Government Housing White Paper – CPRE’s initial thoughts


23rd February 2017

The Housing White Paper has finally been published – read CPRE Oxfordshire’s initial thoughts on the Government’s reforms to the housing market.

On 7 February, the Government published its long awaited Housing White Paper “Fixing our broken housing market”, which sets out a broad range of reforms that government plans to introduce to help reform the housing market and increase the supply of new homes.

As part of the Housing White Paper, the Government is also holding a consultation on changes to planning policy and legislation in relation to planning for housing, sustainable development and the environment.

It is keen to hear from a wide range of interested parties from across the public and private sectors, as well as from the general public.

The consultation closes on 2 May.

The Housing White Paper – what does it say:

The four main planks of the White Paper are summarised by the Prime Minister Theresa May in her Foreword:

“First, we need more land for homes where people want to live. All areas need a plan to deal with the housing pressures they face and communities need a say in the homes that are built. We will require all areas to have up-to-date plans in place and ensure that communities are comfortable with how new homes look.

Second, we need to ensure that homes are built quickly once planning permissions are granted. We will invest in making the planning system more open and accessible, improve the co-ordination of public investment in infrastructure, support timely connections to utilities, and tackle unnecessary delays. We’re giving councils and developers the tools they need to build more swiftly.

Third, we will diversify the housing market, opening it up to smaller builders and those who embrace innovative and efficient methods. We will encourage housing associations and local authorities to build more, and we will work to attract new investors into residential development including homes for rent.

Finally, because building the homes we need will take time, we will also take more steps to continue helping people now, including by improving safeguards in the private rented sector, and doing more to prevent homelessness and to help households currently priced out of the market.”

CPRE’s initial thoughts on the White Paper:

CPRE is supportive of the focus on building at higher densities, a brownfield first policy (and greenfield and Green Belt last), and the need to encourage small and medium sized builders.

These have been long-standing campaign priorities for CPRE and we want to thank our supporters for ensuring that our campaigning is having such a strong influence on policy (see Housing Minister Gavin Barwell’s CPRE 2017 Annual Lecture below).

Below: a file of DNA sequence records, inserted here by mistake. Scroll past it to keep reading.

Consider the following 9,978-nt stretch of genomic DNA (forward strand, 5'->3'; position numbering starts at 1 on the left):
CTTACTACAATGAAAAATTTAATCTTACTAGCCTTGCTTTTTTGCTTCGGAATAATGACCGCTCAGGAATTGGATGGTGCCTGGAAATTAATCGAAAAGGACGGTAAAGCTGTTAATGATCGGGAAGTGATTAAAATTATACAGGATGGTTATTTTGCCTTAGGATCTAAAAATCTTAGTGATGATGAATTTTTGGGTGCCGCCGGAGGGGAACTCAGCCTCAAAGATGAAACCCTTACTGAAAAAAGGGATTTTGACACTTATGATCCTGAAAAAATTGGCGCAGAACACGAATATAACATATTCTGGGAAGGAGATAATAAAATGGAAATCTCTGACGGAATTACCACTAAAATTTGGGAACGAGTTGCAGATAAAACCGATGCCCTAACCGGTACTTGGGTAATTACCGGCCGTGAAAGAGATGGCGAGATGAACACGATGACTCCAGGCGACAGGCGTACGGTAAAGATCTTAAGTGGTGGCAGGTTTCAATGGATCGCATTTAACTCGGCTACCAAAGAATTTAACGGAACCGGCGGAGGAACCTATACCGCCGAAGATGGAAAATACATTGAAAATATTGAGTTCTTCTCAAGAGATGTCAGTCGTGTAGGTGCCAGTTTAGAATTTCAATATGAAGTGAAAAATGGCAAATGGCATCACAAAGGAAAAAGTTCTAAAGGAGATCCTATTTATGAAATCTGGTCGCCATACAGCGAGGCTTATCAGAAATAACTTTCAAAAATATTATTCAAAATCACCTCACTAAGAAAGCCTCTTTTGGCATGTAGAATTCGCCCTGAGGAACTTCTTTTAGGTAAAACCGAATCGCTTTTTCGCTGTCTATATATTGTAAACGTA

However we are concerned by the continued emphasis on building to bring down prices (which we don’t believe is the case), building in areas of high demand (such as Oxfordshire and the South East in general) and the proposed ‘housing delivery test’ (making the 5 Year Housing Supply situation even worse).

What does it say about the Green Belt?

In a nutshell, the Paper supports the protection of the Green Belt in principle (a victory for CPRE and others), but the devil is in the detail. For example, the White Paper sets out what constitutes ‘exceptional circumstances’, thereby potentially weakening the protection. 

There is no new protection for the Green Belt despite all the fine words in press statements. On the contrary, Councils are now invited to release it by going through a specified process (the sequential test) and prettying up some other bit they don’t intend to build on (yet).

Taken with absurdly high housing impositions, more threats of reducing Councils powers if they fail to meet them, and more compulsion for one Council to satisfy the demands of its neighbours, however unrealistic, the situation for the Green Belt has substantially worsened.

We can now only urge our Local Councils and Councillors to stand up for the Green Belt as the Government increasingly ceases to do so. And get our MPs to urge the Government to amend the White Paper to improve Green Belt protection rather than weaken it.

CPRE will be responding to the consultation.

Please email us with your thoughts.

Find out more: 


Read the initial reaction from CPRE National Office

See: Housing Minister Gavin Barwell’s CPRE 2017 Annual Lecture

Read more in the South East e-Bulletin, February 2007, ‘Fixing the broken housing market’ – Planning and Environmental News from CPRE South East


CPRE Oxfordshire, 23 February